It happens every school year.

I teach freshmen in high school, and for many, it’s their first time opening a Bible. Before we begin reading the Gospel of John, we underline sections of Martin Luther’s Prefaces to the New Testament. I especially want them to understand this message: “The gospel, then, is nothing but the preaching about Christ, Son of God and of David, true God and man, who by his death and resurrection has overcome for us the sin, death, and hell of all men who believe in him.” Luther’s words deliver the essential gospel message of who he is and what he has done.

As they begin exploring their study Bibles, these new Bible scholars need guidance in identifying what is the actual text of Scripture, and what are editorial articles and study notes. It was Martin Luther who wrote this article about the Gospels. Next, an important distinction must be made, as many of my students hear “Martin Luther” but think “Martin Luther King Jr.” It’s a perfect misunderstanding that allows me to tell them the story of how Martin Luther King Jr. got his name. I give the students a moment to Google the answer, what is Martin Luther King Jr’s birth name? The search result always surprises my student: originally, his name was Michael King Jr.

Young Michael was just five years old when his father, Reverend Michael King Sr., traveled on a multinational trip with the Baptist World Alliance. The Fifth World Congress of Baptists gathered people from all around the world to Berlin, Germany. It was one year after Adolf Hitler became chancellor. While touring Germany, Rev. Michael King Sr. became inspired by Martin Luther’s work. Upon his return to Georgia, he changed his own name and the name of his son. Martin Luther King Jr. was 28 when it became official, changing his first name on his birth certificate from Michael to Martin Luther.

In 1964, Martin Luther King Jr. preached in East Berlin, 30 years after his father’s 1934 visit. He introduced himself to the “Dear Christian friends of East Berlin.” He encouraged the Germans saying, “I come to you not altogether as a stranger, for the name that I happen to have is a name so familiar to you, so familiar to Germany, and so familiar to the world, and I am happy that my parents decided to name me after the great Reformer.” He went on to preach on the importance of reconciliation, saying:

Throughout the New Testament, there runs the theme of reconciliation. Corinthians speaks of a ministry reconciliation which has been given to us in Christ. Ephesians tells us of a plan of God to “unite all things in him, things of heaven, and things on earth.” The Gospels speak directly and in parables about the responsibility which we have for one another regardless of the differences of race and nation. And so it is not difficult for us to go a step further and assume that wherever reconciliation is taking place, wherever men are “breaking down the dividing walls of hostility” which separate them from their brothers, there Christ continues to perform his ministry of reconciliation and to fulfill his promise that “Lo, I am with you always, even to the end of the age.”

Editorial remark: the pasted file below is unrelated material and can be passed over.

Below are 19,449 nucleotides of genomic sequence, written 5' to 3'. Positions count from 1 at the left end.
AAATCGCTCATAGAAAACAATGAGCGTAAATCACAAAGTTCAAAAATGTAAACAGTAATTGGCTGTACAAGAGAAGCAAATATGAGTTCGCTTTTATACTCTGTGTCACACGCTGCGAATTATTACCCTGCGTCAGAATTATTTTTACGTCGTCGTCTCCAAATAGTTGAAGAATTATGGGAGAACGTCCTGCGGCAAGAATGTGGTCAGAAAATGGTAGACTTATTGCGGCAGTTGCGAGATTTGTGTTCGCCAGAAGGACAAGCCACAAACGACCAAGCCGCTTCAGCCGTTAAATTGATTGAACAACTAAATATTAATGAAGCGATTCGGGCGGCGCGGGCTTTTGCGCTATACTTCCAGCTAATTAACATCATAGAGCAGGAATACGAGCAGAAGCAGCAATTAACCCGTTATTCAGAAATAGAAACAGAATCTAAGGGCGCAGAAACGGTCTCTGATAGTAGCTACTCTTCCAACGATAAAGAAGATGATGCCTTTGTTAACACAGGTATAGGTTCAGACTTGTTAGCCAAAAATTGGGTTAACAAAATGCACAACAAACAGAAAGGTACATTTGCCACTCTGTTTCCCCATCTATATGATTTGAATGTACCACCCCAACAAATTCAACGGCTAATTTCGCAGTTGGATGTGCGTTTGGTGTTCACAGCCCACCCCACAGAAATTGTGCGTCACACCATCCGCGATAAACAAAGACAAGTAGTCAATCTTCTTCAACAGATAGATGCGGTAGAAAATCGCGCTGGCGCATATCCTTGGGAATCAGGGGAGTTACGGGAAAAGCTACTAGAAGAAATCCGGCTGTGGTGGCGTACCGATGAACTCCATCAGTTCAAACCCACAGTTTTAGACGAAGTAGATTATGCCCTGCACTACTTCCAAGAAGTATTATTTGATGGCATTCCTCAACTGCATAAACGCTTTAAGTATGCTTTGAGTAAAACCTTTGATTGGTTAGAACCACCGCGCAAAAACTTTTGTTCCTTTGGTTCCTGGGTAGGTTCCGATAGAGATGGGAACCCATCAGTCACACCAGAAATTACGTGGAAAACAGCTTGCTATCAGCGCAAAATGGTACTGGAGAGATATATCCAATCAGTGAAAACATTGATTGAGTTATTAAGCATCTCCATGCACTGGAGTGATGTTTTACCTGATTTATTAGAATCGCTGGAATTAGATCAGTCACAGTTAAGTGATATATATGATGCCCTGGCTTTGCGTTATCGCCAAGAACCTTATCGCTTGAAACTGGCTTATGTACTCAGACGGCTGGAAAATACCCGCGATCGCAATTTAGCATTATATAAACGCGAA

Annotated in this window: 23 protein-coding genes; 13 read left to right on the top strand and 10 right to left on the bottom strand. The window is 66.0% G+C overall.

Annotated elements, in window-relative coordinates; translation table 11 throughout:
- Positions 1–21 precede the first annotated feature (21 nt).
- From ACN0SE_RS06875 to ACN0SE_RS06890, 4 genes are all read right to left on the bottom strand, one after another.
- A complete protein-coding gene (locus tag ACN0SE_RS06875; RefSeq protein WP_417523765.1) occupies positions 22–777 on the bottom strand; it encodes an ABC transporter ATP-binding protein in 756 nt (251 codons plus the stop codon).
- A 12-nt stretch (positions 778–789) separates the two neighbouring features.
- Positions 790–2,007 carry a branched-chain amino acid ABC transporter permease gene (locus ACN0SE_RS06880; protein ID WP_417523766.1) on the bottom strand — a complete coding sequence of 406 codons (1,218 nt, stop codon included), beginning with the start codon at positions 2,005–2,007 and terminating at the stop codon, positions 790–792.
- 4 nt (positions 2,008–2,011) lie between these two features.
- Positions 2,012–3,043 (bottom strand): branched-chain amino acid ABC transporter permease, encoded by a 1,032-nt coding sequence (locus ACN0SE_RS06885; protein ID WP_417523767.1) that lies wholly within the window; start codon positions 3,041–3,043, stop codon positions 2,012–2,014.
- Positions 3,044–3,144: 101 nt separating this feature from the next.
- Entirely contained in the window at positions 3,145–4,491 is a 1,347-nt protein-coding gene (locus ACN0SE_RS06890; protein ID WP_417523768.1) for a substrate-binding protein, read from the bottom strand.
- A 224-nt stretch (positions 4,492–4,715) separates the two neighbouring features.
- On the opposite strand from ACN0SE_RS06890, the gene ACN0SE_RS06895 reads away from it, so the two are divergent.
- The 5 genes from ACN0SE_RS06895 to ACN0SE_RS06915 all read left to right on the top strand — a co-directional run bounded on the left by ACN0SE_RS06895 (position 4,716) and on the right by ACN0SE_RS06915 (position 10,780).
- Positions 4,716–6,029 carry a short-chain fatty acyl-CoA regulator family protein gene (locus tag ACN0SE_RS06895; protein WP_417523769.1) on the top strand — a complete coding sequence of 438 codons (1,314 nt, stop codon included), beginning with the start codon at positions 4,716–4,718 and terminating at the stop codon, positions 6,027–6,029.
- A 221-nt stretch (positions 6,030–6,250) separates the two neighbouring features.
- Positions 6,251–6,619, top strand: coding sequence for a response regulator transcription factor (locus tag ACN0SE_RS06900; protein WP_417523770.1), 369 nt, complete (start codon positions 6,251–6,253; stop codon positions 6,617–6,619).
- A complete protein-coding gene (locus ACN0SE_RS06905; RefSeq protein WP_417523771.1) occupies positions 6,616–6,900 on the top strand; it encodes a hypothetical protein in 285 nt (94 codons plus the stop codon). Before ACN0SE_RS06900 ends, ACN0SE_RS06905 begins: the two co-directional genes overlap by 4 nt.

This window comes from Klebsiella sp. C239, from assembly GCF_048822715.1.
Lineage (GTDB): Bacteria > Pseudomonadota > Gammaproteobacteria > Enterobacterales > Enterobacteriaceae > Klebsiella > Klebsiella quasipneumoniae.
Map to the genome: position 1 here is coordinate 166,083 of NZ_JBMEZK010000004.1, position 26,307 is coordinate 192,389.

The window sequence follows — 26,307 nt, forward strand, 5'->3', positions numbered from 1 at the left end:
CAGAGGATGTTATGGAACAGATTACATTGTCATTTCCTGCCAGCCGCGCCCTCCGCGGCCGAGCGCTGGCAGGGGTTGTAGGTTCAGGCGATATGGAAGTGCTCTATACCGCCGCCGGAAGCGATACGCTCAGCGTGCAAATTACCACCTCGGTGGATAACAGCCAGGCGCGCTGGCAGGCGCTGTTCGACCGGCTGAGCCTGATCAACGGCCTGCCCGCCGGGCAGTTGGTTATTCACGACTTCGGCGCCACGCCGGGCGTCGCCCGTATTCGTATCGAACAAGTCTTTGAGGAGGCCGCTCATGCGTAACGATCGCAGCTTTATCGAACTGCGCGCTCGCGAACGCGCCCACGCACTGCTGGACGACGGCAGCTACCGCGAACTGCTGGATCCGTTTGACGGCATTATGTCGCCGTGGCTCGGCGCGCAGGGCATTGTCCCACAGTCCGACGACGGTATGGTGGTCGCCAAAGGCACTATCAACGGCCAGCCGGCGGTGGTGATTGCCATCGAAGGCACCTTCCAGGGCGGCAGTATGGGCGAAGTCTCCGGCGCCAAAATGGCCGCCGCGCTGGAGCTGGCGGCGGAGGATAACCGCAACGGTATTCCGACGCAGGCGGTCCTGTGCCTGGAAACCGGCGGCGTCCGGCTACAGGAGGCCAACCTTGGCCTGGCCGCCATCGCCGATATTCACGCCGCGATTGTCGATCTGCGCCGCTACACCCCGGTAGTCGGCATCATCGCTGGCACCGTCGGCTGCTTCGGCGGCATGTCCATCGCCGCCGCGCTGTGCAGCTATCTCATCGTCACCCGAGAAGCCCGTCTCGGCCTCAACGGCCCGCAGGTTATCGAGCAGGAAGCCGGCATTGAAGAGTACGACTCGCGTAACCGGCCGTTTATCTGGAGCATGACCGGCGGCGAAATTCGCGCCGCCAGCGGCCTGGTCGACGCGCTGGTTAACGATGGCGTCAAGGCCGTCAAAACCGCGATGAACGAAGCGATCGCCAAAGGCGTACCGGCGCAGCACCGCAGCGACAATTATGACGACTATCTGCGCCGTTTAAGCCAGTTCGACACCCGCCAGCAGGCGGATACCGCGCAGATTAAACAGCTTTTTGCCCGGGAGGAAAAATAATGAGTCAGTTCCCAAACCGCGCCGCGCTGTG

Freedom and reconciliation were significant themes for both of the Martin Luthers. Both preachers understood that freedom from sin and the reconciliation that comes from Christ Jesus is where we must put our hope. Christ frees us from our selves, from our old identity in sin and self, and in doing so, we are reconciled to him and to one another. As Martin Luther wrote in his 1520 Freedom of the Christian:

We are altogether ignorant of our own name and do not know why we are Christians or bear the name of Christians. Surely we are named after Christ, not because he is absent from us, but because he dwells in us, that is because we believe in him and are Christs one to another and do to our neighbors as Christ does to us (AE 31, p. 368).

We are free because our brother Jesus paid the price for our sin by shedding his blood on the cross. In Christ, we are free to love and serve our neighbors. We are free to be servants of God. We are free because we are joined with him in our baptism.

Remember how Martin Luther King Jr. got his name. It was given to him by his father. Just as he received his name, we receive a new name at our baptism as well. The name of Jesus. In Matthew 3:17, at the baptism of Jesus, we hear the voice of the Father saying, “This is my beloved Son, with whom I am well pleased.” At your baptism, on the account of Christ Jesus, God the Father speaks these same words to you. You are the beloved child of God.